Download We epub book
Author: Yevgeny Zamiatin,Eugene Zamiatin,Peter Rudy,Gregory Zilboorg
ISBN13: 978-0525483236
Title: We
Format: lrf azw mobi rtf
ePUB size: 1806 kb
FB2 size: 1882 kb
DJVU size: 1923 kb
Language: English
Category: Literary
Publisher: E P. Dutton (October 15, 1959)
Pages: 218

We by Yevgeny Zamiatin,Eugene Zamiatin,Peter Rudy,Gregory Zilboorg

by Eugene Zamiatin (Author), Gregory Zilboorg (Translator). Find all the books, read about the author, and more. Are you an author? Learn about Author Central. Gregory Zilboorg (Translator). The translation is decidedly less 'modern' than those of recent decades, which for some of us will greatly enhance the reading of this nigh century-old novel.

Fischer, Peter A. (Autumn 1971). Slavic and East European Journal. Kern, Gary, "Evgenii Ivanovich Zamiatin (1884–1937)," Dictionary of Literary Biography, vol. 272: Russian Prose Writers Between the World Wars, Thomson-Gale, 2003, 454–474. Kern, Gary, ed (1988). Zamiatin in Newcastle: The Green Wall and The Pink Ticket". We (1924) Zamyatin's novel, as translated by Gregory Zilboorg. The Sign: And Other Stories A collection of stories by Zamyatin (1913–28), as translated by John Dewey. A Godforsaken Hole (1914) Zamyatin's novella, as translated by Walker Foard.

We (Russian: ?) is a dystopian novel by Russian writer Yevgeny Zamyatin, completed in 1921. The novel was first published in 1924 by E. P. Dutton in New York in an English translation by Gregory Zilboorg. The novel describes a world of harmony and conformity within a united totalitarian state where everyone lives and works behind glass. Pop Culture with the Same or Similar Titles. Date: September 10, 2010. The Way performed by Ariana Grande; features Mac Miller (Song). Date: January 15, 2013.

We by. Yevgeny Zamyatin, Gregory Zilboorg (Translation).

Yevgeny Ivanovich Zamyatin (Russian: Евге́ний Ива́нович Замя́тин, IPA: ; 20 January (Julian), 1 February (Gregorian), 1884 – 10 March 1937) was a Russian author of science fiction and political satire. He is most famous for his 1921 novel We, a story set in a dystopian future police state. Science Fiction and Fantasy Book Recommendations: Let Me Show You My Collection. Zamyatin "We" Novel Video Blog. Brave New World Full Film (1980). After being translated into English by Gregory Zilboorg, the novel was published in 1924. Then, in 1927, Zamyatin went much further.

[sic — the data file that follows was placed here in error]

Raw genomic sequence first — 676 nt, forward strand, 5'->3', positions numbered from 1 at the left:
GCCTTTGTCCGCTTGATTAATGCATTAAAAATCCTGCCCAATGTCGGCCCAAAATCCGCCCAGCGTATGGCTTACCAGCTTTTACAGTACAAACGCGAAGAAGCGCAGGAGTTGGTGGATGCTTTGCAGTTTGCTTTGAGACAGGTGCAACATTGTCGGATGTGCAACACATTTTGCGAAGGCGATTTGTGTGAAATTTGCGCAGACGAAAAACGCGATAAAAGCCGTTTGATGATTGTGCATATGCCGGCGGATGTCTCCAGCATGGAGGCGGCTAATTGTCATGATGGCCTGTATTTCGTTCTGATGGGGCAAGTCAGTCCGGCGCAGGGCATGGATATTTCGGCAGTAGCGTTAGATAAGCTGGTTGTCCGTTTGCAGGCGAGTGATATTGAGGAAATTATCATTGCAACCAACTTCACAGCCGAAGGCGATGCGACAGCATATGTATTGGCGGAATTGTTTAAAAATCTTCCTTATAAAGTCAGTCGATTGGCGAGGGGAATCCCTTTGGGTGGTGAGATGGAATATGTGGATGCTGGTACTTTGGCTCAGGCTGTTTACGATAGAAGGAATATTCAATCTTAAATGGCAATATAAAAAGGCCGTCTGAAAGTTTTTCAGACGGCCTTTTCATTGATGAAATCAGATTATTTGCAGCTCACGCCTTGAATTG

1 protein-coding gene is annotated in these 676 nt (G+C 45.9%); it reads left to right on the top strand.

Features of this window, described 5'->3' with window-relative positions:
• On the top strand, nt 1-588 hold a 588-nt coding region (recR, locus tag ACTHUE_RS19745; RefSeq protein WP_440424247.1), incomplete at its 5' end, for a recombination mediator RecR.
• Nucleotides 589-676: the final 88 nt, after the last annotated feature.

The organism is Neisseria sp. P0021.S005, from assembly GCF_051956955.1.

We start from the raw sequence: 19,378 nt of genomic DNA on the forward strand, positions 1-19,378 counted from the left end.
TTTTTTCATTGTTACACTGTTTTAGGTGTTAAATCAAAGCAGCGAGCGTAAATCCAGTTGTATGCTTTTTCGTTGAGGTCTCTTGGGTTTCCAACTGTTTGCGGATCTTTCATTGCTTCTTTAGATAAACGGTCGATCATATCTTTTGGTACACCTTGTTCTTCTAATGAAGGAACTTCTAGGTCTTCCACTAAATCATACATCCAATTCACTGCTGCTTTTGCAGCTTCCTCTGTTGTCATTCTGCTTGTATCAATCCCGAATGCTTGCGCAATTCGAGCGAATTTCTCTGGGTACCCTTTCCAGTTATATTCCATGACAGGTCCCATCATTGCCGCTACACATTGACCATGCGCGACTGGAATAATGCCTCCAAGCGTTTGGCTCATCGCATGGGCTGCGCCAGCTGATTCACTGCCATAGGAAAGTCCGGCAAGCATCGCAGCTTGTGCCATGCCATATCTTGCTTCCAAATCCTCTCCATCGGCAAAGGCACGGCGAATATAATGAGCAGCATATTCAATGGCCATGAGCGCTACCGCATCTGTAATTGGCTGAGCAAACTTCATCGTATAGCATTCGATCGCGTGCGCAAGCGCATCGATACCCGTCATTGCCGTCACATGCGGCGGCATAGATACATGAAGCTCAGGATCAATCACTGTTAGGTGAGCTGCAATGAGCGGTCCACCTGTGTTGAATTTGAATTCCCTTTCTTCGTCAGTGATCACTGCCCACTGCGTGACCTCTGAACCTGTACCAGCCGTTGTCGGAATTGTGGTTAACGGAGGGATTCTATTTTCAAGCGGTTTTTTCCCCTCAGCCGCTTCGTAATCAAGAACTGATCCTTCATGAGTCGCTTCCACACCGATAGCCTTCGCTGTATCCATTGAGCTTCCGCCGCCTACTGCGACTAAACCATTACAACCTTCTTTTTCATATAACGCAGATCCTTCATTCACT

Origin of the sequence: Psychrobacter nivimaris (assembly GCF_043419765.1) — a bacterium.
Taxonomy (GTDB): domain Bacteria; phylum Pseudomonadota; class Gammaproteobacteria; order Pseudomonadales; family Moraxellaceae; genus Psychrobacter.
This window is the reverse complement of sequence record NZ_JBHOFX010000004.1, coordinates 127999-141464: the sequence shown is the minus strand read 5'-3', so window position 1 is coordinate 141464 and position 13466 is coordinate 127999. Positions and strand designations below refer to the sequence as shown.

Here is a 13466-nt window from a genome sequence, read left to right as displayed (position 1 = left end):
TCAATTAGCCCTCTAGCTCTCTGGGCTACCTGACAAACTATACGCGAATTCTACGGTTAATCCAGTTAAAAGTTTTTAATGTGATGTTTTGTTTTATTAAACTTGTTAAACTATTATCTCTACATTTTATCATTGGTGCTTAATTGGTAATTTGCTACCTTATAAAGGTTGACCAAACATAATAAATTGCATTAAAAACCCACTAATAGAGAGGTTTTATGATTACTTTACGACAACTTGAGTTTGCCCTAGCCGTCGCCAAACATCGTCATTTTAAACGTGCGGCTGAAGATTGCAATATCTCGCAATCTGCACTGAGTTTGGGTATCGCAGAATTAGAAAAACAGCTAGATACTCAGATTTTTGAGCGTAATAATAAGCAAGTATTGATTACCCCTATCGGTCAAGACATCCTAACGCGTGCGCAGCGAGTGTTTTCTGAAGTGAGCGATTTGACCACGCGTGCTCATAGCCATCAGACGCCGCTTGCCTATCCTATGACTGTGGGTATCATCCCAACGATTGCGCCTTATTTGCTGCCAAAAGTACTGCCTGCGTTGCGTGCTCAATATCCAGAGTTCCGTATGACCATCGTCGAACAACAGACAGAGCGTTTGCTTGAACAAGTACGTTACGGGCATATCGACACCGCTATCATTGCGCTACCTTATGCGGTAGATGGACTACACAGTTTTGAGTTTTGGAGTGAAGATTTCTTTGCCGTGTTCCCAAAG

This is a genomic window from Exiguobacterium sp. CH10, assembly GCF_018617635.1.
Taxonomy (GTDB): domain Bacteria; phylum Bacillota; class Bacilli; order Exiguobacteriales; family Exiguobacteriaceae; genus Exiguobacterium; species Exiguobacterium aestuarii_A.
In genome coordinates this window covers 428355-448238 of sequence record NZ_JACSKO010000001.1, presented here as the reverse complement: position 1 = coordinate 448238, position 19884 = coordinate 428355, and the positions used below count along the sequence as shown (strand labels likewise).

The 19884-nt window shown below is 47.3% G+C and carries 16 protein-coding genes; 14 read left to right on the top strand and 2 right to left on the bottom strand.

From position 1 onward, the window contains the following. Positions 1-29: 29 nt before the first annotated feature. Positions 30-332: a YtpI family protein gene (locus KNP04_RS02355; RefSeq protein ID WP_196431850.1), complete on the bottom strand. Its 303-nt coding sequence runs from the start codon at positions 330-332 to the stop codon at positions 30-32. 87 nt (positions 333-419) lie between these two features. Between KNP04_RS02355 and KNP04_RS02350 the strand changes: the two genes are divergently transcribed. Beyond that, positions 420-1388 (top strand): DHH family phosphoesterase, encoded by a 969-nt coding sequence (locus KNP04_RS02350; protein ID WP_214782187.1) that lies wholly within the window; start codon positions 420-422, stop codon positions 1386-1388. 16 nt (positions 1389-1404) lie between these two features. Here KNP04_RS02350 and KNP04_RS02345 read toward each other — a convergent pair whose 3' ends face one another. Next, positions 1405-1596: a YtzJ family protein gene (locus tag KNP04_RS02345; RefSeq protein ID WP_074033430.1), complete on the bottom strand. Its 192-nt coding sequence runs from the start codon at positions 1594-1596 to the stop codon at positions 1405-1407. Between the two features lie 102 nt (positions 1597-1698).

com/author/Eugene Zamiatin. htm last update: 2/22/2019.

com/author/Yevgeny Zamiatin. htm last update: 3/22/2019.

Zamiatin, Eugene (Yevgeny Ivanovich Zamyatin); Zilboorg, Gregory (translator). Attractively bound in black leather. Recently bound in full black leather, spine with raised bands, gilt ruling, and red leather label, black leather headbands, red leather reinforced inner hinges

We is a classic book, written by Russian author Yevgeny Zamyatin, who envisioned how the future in the hands of the Bolsheviks will work against the individual. He imagined a world in which all people shave their head, wear the same uniform and have numbers instead of names and live in completely transparent buildings, with no privacy.

In a glass-enclosed city of absolute straight lines, ruled over by the all-powerful 'Benefactor', the citizens of the totalitarian society of OneState live out lives devoid of passion and creativity - until D-503, a mathematician who dreams in numbers, makes a discovery: he has an individual soul. Set in the twenty-sixth century AD, "We" is the classic dystopian novel and was the inspiration for George Orwell's 1984. It was suppressed for many years in Russia and remains a resounding cry for individual freedom, yet is also a powerful, exciting and vivid work of science fiction.
Reviews: 7
My all-time favorite dystopian novel. I've read it many times, recommended it to friends and hated when it was out of print for a long time. I purchased this book as a gift. My only complaint is that the editors of this newer edition felt obligated to make the writing more accessible and in doing so, took away some of its literary strength. For example, they note in the chapter where the hero leaves the protected area for the wilds of the untamed Ancients, that they speak in the language of the older ones, using a Latin vernacular. So instead of hearing the hero being addressed as "thou", we simply hear "you". Hearing the old language is a key part of his getting the feel of this previously undiscovered place where such alien concepts as love, jealousy and passion still exist. hen he hears her say, "Thou loveth fog, dost thou?", the reader experiences the chill that the hero feels as he begins his journey away from safe and sterile. It's a beautiful story- as written. Dumbing it down, even if it seems like helpful edits, takes away from the novel.
Banned by the Soviets!
One thousand years after the One State has conquered the world, the survivors live in a city of glass and steele, enclosed behind a giant Green Wall, and outside the wall is destruction from the Two-hundred Years War, an unknown, wild and forbidden place. The city is designed for mass surveillance of the citizens, and the Bureau of Guardians (secret police) watch everything. Logic controls society completely, and an individual’s behavior is based on formulas and equations created by the One State - thus ensuring security and happiness for all citizens. (Sound familiar to another novel?)